Urinary Benzene Biomarkers and DNA Methylation in Bulgarian Petrochemical Workers: Study Findings and Comparison of Linear and Beta Regression Models
journal contributionposted on 02.07.2015 by W. J. Seow, A. A. Baccarelli, A. C. Pesatori, B. Albetti, V. Bollati, P. A. Bertazzi, E. Dimont, P. B. Farmer, A. S. Ettinger, C. Bolognesi, P. Roggieri, T. I. Panev, T. Georgieva, D. F. Merlo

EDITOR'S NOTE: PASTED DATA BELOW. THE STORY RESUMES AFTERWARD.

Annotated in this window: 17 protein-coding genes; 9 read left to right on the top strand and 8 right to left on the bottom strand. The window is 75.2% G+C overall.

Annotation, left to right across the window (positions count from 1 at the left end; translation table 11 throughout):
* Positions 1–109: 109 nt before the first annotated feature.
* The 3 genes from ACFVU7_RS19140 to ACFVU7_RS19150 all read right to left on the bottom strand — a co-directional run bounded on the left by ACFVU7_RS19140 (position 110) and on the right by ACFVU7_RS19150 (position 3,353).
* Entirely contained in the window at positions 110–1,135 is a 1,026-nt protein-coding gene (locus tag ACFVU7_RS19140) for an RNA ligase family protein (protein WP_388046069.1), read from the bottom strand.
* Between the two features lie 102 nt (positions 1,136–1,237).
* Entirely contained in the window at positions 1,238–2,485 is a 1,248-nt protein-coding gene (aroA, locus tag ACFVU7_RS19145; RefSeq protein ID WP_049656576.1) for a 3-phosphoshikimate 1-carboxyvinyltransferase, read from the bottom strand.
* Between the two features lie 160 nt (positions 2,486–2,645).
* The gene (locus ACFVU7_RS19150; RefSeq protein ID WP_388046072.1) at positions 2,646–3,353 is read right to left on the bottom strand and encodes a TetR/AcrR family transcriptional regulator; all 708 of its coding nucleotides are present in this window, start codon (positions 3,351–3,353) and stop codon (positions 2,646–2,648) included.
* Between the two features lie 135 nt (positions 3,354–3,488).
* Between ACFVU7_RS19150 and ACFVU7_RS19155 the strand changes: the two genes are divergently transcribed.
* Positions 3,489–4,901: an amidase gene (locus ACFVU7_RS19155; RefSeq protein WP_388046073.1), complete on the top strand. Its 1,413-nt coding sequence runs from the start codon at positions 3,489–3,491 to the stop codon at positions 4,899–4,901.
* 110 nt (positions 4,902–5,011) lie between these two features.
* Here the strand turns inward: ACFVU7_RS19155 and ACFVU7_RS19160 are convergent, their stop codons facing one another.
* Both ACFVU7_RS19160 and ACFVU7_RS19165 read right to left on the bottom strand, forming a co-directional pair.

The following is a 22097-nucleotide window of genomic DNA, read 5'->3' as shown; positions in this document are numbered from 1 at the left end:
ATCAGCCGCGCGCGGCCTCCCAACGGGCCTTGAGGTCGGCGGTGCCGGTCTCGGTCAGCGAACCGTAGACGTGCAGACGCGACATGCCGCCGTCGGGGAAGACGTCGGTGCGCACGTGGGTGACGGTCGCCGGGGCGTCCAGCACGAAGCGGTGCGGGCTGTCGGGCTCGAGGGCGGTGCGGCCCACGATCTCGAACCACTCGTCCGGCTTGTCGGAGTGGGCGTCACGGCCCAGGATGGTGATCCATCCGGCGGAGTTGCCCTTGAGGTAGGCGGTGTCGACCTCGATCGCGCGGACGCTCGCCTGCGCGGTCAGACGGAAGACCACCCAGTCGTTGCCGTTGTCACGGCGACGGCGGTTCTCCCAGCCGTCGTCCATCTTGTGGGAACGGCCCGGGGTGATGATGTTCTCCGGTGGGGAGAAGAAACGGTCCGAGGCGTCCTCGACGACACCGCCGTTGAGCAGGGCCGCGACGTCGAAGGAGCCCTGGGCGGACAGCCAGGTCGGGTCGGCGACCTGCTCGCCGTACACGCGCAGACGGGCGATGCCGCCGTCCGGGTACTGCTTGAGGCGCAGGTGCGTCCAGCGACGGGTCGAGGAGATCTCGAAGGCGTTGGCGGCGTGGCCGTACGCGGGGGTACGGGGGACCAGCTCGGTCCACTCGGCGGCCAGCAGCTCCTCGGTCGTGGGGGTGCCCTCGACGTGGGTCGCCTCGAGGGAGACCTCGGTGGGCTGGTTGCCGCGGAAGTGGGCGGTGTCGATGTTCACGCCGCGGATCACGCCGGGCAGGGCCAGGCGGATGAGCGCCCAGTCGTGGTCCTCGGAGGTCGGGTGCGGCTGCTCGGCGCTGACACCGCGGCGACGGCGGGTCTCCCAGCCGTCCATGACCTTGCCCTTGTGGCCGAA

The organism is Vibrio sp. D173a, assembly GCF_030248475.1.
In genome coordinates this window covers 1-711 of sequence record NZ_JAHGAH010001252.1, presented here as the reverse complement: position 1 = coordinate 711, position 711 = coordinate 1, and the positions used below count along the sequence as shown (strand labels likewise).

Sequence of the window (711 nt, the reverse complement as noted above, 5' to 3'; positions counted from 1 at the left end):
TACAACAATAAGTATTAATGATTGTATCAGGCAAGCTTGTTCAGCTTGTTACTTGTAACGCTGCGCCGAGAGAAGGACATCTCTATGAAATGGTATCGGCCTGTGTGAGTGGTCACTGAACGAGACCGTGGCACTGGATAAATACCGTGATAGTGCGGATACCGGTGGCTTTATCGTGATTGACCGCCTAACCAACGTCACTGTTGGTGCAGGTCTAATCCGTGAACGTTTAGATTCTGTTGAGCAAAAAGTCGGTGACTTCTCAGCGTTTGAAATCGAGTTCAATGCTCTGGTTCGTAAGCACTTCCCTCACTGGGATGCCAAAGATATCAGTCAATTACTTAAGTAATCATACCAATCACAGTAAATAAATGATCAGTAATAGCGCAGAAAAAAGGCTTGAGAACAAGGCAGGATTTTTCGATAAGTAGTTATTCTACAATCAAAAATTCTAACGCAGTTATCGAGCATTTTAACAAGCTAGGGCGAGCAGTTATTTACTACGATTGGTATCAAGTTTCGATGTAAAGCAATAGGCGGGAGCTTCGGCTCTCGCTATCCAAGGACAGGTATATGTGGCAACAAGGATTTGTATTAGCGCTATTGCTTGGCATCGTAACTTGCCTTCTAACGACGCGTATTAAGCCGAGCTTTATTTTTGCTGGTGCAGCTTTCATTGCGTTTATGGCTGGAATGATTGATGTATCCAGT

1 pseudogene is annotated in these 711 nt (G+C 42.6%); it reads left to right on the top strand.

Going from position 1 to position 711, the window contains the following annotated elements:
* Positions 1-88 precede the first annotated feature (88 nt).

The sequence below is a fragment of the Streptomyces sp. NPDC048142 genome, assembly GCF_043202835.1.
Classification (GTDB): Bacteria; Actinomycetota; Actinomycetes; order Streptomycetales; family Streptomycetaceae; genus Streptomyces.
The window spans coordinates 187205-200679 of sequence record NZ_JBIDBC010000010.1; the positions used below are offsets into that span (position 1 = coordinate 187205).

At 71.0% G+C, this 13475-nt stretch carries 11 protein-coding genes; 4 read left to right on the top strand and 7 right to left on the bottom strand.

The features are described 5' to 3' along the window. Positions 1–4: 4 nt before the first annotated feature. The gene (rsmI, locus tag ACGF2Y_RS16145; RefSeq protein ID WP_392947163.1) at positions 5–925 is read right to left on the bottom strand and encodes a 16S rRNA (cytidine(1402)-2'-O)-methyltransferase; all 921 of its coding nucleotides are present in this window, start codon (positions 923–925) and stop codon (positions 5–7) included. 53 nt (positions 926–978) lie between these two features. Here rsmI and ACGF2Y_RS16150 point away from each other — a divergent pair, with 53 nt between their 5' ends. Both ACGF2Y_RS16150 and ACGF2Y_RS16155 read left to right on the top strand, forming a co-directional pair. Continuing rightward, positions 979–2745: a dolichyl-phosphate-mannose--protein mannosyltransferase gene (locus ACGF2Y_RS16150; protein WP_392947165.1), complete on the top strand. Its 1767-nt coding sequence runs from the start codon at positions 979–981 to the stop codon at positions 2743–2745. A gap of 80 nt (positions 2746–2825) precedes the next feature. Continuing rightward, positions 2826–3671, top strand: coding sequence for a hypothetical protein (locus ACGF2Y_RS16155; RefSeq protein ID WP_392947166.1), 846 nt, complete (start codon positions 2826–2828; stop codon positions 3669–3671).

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Chronic occupational exposure to benzene is associated with an increased risk of hematological malignancies such as acute myeloid leukemia (AML), but the underlying mechanisms are still unclear. The main objective of this study was to investigate the association between benzene exposure and DNA methylation, both in repeated elements and candidate genes, in a population of 158 Bulgarian petrochemical workers and 50 unexposed office workers. Exposure assessment included personal monitoring of airborne benzene at work and urinary biomarkers of benzene metabolism (S-phenylmercapturic acid [SPMA] and trans,trans-muconic acid [t,t-MA]) at the end of the work-shift. The median levels of airborne benzene, SPMA and t,t-MA in workers were 0.46 ppm, 15.5 μg/L and 711 μg/L respectively, and exposure levels were significantly lower in the controls. Repeated-element DNA methylation was measured in Alu and LINE-1, and gene-specific methylation in MAGE and p15. DNA methylation levels were not significantly different between exposed workers and controls (P>0.05). Both ordinary least squares (OLS) and beta-regression models were used to estimate benzene-methylation associations. Beta-regression showed better model specification, as reflected in improved coefficient of determination (pseudo R) and Akaike's information criterion (AIC). In beta-regression, we found statistically significant reductions in LINE-1 (-0.15%, P<0.01) and p15 (-0.096%, P<0.01) mean methylation levels with each interquartile range (IQR) increase in SPMA. This study showed statistically significant but weak associations of LINE-1 and p15 hypomethylation with SPMA in Bulgarian petrochemical workers. We showed that beta-regression is more appropriate than OLS regression for fitting methylation data. © 2012 Seow et al.